Author Archives: William Donahue

About William Donahue

William F. (Bill) Donahue is an environmental researcher and strategic advisor for government, industry, community, aboriginal, and university clients. In 2000, Bill earned his Ph.D. in limnology and biogeochemistry at the University of Alberta, under the supervision of Dr. David W. Schindler. For the next two years, he studied contaminant dynamics in Alberta as an NSERC Post-Doctoral Fellow. Since 2002, he has focused on developing practical science and policy recommendations and solutions to large-scale environmental problems associated with cumulative industrial effects, climate change, drought, and impairment of freshwater ecosystems. Bill has published research papers on interactions between climate change, development, water supply, and carbon dynamics; heavy metal and organic contaminant dynamics; photochemistry and photobiology; freshwater ecology; lake acidification; and analytical chemistry. His work on diminishing surface water supplies and climate change in the western prairies has gained significant national and international scientific, public and political attention. Bill has presented expert evidence in biogeochemistry, contaminant dynamics, and freshwater science in a number or regulatory hearings. He also has provided advice to Alberta on improving monitoring methods and data interpretation. He also developed modeling, calculation and interpretation methods that were adopted as Canada's and Alberta's first draft protocols for calculation of tradable carbon credits generated from improved forestry operations in the western Boreal Forest. In 2008, Bill completed a law degree at the University of Alberta, and in 2009 was called to the Alberta Bar. Since September 2011, he also has been the Director of Science and Policy at Water Matters, an Alberta-based NGO that develops and promotes progressive policies and management practices for watershed protection. Previously, Bill was commissioned and served as an Artillery Officer and a Medical Associate Officer in the Canadian Armed Forces.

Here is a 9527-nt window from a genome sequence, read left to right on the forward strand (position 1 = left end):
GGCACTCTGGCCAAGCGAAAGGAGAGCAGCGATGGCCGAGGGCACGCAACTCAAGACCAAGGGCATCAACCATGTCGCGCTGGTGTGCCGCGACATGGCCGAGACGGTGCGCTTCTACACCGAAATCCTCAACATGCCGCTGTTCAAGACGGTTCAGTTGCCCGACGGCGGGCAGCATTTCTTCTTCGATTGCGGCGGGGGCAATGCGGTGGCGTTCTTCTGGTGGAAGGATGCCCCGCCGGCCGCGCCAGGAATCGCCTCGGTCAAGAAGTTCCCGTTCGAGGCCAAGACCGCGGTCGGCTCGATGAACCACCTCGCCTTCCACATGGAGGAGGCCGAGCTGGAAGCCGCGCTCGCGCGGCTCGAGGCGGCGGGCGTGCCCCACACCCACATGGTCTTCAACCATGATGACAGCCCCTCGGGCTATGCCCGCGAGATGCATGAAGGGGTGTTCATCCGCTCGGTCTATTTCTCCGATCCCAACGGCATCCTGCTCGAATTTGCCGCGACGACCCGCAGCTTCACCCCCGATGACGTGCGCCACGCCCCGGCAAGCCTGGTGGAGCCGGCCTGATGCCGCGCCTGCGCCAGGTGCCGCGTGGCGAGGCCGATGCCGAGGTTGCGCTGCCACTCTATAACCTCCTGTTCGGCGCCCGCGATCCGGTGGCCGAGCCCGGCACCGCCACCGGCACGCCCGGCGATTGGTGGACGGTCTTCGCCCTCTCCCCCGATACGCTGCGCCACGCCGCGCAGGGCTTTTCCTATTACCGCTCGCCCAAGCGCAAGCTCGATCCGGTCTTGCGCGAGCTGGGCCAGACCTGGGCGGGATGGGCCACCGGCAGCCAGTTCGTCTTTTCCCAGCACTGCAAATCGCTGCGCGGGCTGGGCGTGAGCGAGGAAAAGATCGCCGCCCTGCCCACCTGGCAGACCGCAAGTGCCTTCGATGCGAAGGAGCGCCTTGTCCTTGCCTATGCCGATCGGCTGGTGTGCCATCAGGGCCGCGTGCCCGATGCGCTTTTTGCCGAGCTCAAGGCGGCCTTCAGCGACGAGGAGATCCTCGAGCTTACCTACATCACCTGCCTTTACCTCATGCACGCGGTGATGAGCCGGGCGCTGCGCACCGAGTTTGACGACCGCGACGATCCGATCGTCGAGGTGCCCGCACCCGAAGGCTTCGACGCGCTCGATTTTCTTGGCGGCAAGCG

Decapitating the Fisheries Act by removing the HADD: A Critique of the Rationale

PDF version: Decapitating the Fisheries Act  by removing the HADD: A Critique of the Rationale Decision considered: Federal government proposal to remove habitat protection from the Fisheries Act. The federal government of Canada proposes to remove the habitat protection provisions … Continue reading

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